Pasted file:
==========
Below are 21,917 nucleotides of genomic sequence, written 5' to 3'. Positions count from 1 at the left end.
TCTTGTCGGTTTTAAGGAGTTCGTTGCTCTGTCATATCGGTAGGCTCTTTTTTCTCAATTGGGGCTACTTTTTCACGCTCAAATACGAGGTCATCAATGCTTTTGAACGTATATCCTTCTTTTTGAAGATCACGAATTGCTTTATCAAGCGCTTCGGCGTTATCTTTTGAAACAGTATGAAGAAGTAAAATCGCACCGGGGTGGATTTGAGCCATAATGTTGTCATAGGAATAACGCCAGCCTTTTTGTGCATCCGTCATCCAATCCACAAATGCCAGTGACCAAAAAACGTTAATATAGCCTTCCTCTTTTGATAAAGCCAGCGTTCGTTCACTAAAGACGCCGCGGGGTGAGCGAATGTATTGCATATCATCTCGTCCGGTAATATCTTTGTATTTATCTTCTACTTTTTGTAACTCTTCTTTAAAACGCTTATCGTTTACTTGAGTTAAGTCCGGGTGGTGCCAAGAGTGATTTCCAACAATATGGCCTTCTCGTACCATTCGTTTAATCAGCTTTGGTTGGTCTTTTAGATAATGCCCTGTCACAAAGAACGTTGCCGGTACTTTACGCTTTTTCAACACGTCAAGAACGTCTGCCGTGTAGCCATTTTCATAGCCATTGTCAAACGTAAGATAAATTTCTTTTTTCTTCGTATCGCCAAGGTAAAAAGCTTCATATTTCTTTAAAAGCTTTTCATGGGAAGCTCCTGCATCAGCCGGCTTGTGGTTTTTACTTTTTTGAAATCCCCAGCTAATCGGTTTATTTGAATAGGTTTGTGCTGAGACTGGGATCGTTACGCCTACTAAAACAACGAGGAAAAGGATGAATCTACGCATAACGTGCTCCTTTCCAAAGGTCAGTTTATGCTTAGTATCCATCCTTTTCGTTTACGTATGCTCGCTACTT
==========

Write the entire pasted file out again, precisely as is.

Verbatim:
Below are 21,917 nucleotides of genomic sequence, written 5' to 3'. Positions count from 1 at the left end.
TCTTGTCGGTTTTAAGGAGTTCGTTGCTCTGTCATATCGGTAGGCTCTTTTTTCTCAATTGGGGCTACTTTTTCACGCTCAAATACGAGGTCATCAATGCTTTTGAACGTATATCCTTCTTTTTGAAGATCACGAATTGCTTTATCAAGCGCTTCGGCGTTATCTTTTGAAACAGTATGAAGAAGTAAAATCGCACCGGGGTGGATTTGAGCCATAATGTTGTCATAGGAATAACGCCAGCCTTTTTGTGCATCCGTCATCCAATCCACAAATGCCAGTGACCAAAAAACGTTAATATAGCCTTCCTCTTTTGATAAAGCCAGCGTTCGTTCACTAAAGACGCCGCGGGGTGAGCGAATGTATTGCATATCATCTCGTCCGGTAATATCTTTGTATTTATCTTCTACTTTTTGTAACTCTTCTTTAAAACGCTTATCGTTTACTTGAGTTAAGTCCGGGTGGTGCCAAGAGTGATTTCCAACAATATGGCCTTCTCGTACCATTCGTTTAATCAGCTTTGGTTGGTCTTTTAGATAATGCCCTGTCACAAAGAACGTTGCCGGTACTTTACGCTTTTTCAACACGTCAAGAACGTCTGCCGTGTAGCCATTTTCATAGCCATTGTCAAACGTAAGATAAATTTCTTTTTTCTTCGTATCGCCAAGGTAAAAAGCTTCATATTTCTTTAAAAGCTTTTCATGGGAAGCTCCTGCATCAGCCGGCTTGTGGTTTTTACTTTTTTGAAATCCCCAGCTAATCGGTTTATTTGAATAGGTTTGTGCTGAGACTGGGATCGTTACGCCTACTAAAACAACGAGGAAAAGGATGAATCTACGCATAACGTGCTCCTTTCCAAAGGTCAGTTTATGCTTAGTATCCATCCTTTTCGTTTACGTATGCTCGCTACTT